Here are the best RV alarm systems on the market to keep you secure and give you peace of mind while you’re on the road.
1. Tattletale: The Best All-in-One Security System
- Benefits: Portable, All-In-One
- Wireless System: Verizon data service
- Add-On Components: Yes
- Monitoring Service: $20/month for mobile device alerts, $28.95 for monitoring services
- Ideal RVs: Class C, Class B, mid-profile & full-profile 5th wheels, small & mid-size travel trailers, hybrids, pop-ups, truck campers
The Tattletale RV security system is an evolution of the company’s Home Flipper version. Tattletale solved the required permanent address issue by partnering with Verizon Wireless. Previously, if you signed up for the full $28.95 emergency services monitoring service, it worked for physical addresses only. With their RV version, first responders will find you wherever you are.
Tattletale RV alarm is worth your consideration if you have a camper, small, or mid-size RV. Its built-in rattlesnake tamperproof device was the inspiration for the product’s name. After the 30 second setup, you’ll have 360-degree motion detection, warning strobe light, siren, and a key fob to turn it on and off. The device plugs into a 110v outlet and has a 20-hour backup battery in case of power loss.
The motion detector reaches 30-feet, so placing it on your cockpit pedestal table will give you the maximum coverage. The Tattletale has add-on components like extra motion sensors, smoke detectors, and entry point sensors. You can also purchase outdoor motion sensors as your first layer of protection.
Best of all, if someone does manage to get in, Tattletale has examples of the alarm surviving sledgehammers, shotguns, and tornados. From the beginning, Tattletale uses military-grade materials in the construction of their alarms. It may not be the cheapest alarm system, but its pricing is reasonable. The Tattletale security system reviews rank high.
2. Reolink: RV Perimeter Security System For All Categories
- Benefits: Works on wifi and/or cellular data networks, Easy to set up, Has A/V capabilities with storage
- Add-On Components: Yes
- Monitoring Service: No
- Ideal RVs: All RV categories
If you want a simple system that takes care of itself, the Reolink Go is a perimeter alarm system perfect for RVs. The 4G LTE primarily works on the T-Mobile data network and can stream video with two-way audio. Each camera comes with night vision capabilities, a 110-degree view, and different ways to store what it captures. Best of all, the Reolink Go cameras are weatherproof.
When you receive an alert on your mobile device, you’ll see the video and have the opportunity to communicate with whoever’s on the other side. Each camera has a slot for an HD card. You can purchase a hard drive to store up to 24-hours of video or purchase space on the company’s cloud-based system for a monthly fee.
Reolink has a magnetic mount that allows you to remove the cameras as you get ready to travel. You install the bracket where you want (for example, over your entry door) and place the camera’s arm on the bracket’s magnet connection. The magnet itself is strong, so you don’t have to worry about wind or other things knocking it down or out of place.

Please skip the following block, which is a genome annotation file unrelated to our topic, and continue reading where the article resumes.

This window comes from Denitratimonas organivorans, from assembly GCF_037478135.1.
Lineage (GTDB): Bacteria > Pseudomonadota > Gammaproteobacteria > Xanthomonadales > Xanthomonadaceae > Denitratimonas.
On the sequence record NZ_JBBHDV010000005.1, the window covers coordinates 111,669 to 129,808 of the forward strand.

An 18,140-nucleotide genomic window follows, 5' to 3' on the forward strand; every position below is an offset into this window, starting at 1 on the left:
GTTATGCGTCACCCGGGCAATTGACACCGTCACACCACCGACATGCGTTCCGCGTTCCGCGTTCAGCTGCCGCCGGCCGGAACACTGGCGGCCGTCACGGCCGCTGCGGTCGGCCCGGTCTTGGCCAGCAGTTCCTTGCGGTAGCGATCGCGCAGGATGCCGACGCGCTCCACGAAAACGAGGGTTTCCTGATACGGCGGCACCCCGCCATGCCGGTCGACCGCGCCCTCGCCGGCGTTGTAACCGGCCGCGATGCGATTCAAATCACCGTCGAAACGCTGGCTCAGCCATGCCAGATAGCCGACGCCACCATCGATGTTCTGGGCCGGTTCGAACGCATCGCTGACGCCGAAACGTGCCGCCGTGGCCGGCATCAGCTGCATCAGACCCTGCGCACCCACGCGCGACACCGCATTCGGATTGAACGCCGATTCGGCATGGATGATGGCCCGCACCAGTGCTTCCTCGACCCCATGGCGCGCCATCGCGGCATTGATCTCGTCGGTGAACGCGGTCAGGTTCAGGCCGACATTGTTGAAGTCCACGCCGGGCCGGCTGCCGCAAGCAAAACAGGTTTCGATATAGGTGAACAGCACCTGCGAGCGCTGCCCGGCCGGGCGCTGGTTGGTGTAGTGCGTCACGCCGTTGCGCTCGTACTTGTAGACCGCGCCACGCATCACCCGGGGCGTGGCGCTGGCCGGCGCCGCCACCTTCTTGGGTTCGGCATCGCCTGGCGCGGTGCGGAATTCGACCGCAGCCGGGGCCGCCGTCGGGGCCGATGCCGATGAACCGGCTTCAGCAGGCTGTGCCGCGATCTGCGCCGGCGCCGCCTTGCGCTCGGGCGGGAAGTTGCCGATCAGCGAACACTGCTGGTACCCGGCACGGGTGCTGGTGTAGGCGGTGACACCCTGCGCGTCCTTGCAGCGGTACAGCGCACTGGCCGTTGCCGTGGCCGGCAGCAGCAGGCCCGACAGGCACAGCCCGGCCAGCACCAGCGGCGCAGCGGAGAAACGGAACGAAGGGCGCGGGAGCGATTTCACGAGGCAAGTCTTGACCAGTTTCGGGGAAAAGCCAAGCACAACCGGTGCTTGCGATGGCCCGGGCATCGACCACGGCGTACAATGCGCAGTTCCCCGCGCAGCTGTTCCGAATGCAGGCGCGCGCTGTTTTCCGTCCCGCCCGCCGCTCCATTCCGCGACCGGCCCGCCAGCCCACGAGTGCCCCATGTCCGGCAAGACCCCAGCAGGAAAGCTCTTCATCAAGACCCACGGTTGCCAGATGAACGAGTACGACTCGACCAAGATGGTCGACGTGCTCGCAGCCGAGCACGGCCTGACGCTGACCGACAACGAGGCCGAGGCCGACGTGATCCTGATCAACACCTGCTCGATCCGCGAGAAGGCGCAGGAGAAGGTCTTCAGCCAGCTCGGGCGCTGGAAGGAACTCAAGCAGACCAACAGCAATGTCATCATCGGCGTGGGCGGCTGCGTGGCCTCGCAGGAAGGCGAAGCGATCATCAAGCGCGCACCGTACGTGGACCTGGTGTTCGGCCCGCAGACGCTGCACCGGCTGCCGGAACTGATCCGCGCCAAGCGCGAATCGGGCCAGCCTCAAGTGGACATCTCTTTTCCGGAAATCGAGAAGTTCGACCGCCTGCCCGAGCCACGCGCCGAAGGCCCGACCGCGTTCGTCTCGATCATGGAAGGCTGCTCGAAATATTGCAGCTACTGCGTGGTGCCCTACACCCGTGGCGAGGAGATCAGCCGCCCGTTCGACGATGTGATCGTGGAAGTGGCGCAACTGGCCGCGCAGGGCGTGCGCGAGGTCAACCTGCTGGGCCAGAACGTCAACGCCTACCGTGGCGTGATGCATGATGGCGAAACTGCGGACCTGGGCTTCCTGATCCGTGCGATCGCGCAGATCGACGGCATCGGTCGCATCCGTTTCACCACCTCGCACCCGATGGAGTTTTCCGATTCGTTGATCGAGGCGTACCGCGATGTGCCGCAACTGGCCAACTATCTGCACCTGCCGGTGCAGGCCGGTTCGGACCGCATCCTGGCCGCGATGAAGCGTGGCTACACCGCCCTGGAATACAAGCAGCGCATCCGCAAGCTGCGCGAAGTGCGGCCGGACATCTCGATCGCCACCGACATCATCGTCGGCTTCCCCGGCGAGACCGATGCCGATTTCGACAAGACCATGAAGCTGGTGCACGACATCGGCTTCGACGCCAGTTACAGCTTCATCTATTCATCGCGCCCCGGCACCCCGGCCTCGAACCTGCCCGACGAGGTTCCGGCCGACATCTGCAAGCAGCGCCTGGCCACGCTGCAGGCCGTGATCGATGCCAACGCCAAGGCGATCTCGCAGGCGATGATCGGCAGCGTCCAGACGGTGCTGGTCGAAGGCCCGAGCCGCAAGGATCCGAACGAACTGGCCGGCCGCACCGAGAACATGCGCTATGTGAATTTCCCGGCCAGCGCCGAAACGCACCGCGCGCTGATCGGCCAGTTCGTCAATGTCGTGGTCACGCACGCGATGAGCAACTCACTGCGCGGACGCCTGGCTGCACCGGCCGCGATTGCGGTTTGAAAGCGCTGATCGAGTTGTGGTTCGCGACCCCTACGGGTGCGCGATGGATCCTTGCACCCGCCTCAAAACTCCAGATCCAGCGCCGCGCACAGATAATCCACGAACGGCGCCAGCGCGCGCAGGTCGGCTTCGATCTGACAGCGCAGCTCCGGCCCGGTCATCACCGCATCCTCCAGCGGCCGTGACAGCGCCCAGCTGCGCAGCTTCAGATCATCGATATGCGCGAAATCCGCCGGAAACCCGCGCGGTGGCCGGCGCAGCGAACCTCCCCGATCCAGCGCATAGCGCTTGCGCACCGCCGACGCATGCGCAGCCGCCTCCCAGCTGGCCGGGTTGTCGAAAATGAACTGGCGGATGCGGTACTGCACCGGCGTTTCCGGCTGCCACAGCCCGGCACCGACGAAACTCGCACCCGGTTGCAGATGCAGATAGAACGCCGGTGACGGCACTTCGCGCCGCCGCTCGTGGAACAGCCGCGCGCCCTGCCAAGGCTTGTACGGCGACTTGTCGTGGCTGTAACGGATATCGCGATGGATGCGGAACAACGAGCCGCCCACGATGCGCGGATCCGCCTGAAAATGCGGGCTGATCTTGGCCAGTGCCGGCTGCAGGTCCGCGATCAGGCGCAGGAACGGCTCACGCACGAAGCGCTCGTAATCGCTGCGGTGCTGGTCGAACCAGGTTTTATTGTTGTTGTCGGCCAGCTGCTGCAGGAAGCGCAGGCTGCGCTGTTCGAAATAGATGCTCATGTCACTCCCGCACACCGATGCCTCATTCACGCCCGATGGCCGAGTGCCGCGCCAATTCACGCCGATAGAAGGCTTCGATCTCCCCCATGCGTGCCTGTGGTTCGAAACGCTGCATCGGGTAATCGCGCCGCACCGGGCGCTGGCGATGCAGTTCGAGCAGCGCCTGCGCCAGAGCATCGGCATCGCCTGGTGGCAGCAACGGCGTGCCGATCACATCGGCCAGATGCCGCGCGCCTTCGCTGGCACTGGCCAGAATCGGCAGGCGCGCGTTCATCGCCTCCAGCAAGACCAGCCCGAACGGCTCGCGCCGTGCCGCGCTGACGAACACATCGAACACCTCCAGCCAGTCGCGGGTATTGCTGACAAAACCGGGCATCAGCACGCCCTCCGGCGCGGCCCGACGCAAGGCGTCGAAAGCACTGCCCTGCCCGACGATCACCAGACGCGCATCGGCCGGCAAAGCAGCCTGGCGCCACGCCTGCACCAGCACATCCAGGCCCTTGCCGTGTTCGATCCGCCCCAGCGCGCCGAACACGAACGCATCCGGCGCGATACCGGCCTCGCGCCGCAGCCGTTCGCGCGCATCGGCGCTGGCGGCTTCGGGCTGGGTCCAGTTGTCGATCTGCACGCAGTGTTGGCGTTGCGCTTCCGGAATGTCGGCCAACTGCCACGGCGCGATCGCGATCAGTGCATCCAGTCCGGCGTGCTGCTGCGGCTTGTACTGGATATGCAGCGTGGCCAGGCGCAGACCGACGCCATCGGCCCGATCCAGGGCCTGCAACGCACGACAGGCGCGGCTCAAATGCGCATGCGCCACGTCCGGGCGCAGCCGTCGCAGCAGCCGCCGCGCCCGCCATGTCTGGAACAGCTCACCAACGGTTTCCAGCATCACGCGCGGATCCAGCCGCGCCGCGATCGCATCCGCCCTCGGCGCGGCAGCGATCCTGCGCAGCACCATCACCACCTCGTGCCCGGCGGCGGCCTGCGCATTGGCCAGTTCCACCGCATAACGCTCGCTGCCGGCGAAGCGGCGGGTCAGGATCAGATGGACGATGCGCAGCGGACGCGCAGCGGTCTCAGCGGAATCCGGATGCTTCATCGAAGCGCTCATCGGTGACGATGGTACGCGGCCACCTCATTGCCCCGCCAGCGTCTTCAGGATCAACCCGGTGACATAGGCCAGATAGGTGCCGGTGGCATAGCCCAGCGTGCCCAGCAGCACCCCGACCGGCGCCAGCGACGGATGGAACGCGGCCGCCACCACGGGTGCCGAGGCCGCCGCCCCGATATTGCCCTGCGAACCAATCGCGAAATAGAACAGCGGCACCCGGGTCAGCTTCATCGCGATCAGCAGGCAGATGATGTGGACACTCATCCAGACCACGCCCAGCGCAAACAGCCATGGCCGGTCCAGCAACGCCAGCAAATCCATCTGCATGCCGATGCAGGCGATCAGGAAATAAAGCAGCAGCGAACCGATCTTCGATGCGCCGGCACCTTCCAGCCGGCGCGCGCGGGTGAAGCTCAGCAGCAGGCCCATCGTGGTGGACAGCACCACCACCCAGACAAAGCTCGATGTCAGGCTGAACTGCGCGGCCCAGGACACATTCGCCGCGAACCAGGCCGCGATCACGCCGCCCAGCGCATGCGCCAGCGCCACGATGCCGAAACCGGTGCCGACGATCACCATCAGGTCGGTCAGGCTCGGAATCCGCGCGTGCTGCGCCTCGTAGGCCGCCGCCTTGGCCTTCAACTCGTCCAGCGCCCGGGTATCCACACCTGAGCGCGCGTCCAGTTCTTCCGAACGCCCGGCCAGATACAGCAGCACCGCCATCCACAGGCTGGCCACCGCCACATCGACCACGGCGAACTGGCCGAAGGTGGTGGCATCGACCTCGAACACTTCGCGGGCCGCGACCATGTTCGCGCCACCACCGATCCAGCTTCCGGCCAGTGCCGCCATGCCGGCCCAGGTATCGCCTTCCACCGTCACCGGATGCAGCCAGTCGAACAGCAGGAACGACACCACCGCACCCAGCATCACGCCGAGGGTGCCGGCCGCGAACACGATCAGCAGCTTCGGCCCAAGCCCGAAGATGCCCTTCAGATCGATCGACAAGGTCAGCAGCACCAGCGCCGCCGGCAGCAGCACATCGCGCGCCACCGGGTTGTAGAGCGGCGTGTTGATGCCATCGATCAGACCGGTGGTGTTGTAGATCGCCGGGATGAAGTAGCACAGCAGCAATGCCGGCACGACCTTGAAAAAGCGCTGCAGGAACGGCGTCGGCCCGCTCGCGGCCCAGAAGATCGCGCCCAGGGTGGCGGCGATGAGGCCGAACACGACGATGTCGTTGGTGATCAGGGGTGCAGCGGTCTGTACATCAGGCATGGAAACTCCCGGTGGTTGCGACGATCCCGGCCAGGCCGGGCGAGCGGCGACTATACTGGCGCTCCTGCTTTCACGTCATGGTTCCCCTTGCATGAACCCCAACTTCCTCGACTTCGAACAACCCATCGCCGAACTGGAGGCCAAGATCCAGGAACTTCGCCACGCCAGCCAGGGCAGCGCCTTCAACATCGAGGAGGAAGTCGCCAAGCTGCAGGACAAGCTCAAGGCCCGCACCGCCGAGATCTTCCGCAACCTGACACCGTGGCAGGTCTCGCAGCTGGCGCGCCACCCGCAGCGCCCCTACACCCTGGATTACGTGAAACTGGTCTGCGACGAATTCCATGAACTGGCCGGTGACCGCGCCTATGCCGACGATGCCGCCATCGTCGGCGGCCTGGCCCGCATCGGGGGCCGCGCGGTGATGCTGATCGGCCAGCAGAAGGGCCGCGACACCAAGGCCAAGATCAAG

To keep the battery charged, the company sells small solar panels for its cameras. The mini panels are easy to place and keep the cameras independent from your RV’s electric system. If you choose to use the wifi camera system, those cameras have rechargeable batteries you’ll have to replace regularly as they drain.
If you want a professional monitoring service subscription, the Reolink alarm system doesn’t offer this feature. You can use your cellphone to contact emergency services as the events are happening. Yet, a significant amount of people don’t mind because besides security, the Reolink cameras record some great wildlife moments as they pass by your travel trailer. Although, you’ll also find out who or what left those claw marks on your SUV last night (remember, if you’re in a national park, even the raccoons are protected).
3. Ring: The Best Customizable RV Security System
- Benefits: Affordable components that tailor to your RV floor plan, No residential address required, Products create a connection to the hub
- Add-On Components: Yes
- Monitoring Service: Yes
- Ideal RVs: Class A, Class C, destination trailers, expedition vehicles, fifth wheels, large travel trailers, and toy haulers
The Ring RV security system is one of the most popular alarm systems in the RV community. It doesn’t require a permanent address, so it’s great for those living in an RV full-time. Ring has a professional monitoring service with a low monthly fee, and you can create the best wireless alarm system that fits your coach with their many devices for all situations.
The Ring security system allows you to design your RV alarm system as simple or complex as you want. As you can see from the video above, the couple chose to install a video doorbell only. Others may decide to create a more complex system. The ring alarm system’s most significant benefit is the ability to customize the system to your needs and wants.
Before you buy anything, you want to figure out what you need to secure and the components you’ll need. We’ll use the Forest River Rockwood Ultra-Lite 2899KS mid-profile fifth wheel as an example. For our example, you’ll see how we’d design a complex alarm system to take full advantage of the Ring system.
The 2899KS is a 36.6-foot long half-ton with a queen-size front master suite. The dual slideout in the back gives the rear kitchen plenty of room for any master chef to prepare their culinary delights. What makes this fiver unique is the 1960s-inspired bar area in the mid-coach living room area. It has a separate LED TV from the main living room, a beverage fridge, and plenty of storage. The bar and stools can double as an excellent RV workstation using the TV as a monitor.
The fifth wheel has ten windows, and it’s a single entry towable. The Ring system uses a Z-wave mesh network where each component connects to the next. Each piece acts as a connection to the other devices around it. This spiderweb-like connection allows all of the alarm sensors to connect to the base station wirelessly.